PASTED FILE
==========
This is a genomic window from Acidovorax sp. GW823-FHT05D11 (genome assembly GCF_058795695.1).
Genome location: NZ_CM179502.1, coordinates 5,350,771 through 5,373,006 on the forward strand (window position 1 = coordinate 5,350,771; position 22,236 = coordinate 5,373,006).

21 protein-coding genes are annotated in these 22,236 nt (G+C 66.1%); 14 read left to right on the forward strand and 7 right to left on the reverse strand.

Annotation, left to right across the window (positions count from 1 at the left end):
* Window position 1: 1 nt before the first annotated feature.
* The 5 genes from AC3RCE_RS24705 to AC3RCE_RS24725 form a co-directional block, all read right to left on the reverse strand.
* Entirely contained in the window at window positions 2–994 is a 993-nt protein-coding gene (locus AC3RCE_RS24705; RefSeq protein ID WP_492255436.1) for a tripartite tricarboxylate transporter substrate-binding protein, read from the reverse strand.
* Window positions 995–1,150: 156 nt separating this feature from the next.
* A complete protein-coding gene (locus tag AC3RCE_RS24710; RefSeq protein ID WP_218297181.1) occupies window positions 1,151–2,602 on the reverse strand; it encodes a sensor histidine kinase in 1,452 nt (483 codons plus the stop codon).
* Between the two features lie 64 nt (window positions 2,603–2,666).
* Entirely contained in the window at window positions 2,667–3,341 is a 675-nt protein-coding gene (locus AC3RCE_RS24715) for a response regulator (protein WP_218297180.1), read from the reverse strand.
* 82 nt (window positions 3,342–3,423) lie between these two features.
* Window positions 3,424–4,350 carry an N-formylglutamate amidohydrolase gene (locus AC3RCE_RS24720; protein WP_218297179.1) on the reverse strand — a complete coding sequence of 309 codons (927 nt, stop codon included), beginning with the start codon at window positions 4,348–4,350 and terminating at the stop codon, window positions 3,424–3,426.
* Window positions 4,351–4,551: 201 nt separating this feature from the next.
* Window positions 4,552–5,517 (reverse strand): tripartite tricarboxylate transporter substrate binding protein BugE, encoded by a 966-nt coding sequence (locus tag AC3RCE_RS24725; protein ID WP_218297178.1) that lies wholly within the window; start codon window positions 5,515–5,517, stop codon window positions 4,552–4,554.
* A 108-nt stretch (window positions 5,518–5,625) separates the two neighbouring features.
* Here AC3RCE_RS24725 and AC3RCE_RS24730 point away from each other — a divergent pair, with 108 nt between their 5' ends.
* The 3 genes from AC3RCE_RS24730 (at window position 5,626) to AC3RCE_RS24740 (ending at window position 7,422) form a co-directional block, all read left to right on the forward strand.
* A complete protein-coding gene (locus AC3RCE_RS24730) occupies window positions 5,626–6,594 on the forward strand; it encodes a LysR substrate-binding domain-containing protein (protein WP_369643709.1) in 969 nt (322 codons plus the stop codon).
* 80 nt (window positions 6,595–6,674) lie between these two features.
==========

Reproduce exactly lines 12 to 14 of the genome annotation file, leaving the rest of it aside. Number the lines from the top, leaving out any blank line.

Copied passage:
* 82 nt (window positions 3,342–3,423) lie between these two features.
* Window positions 3,424–4,350 carry an N-formylglutamate amidohydrolase gene (locus AC3RCE_RS24720; protein WP_218297179.1) on the reverse strand — a complete coding sequence of 309 codons (927 nt, stop codon included), beginning with the start codon at window positions 4,348–4,350 and terminating at the stop codon, window positions 3,424–3,426.
* Window positions 4,351–4,551: 201 nt separating this feature from the next.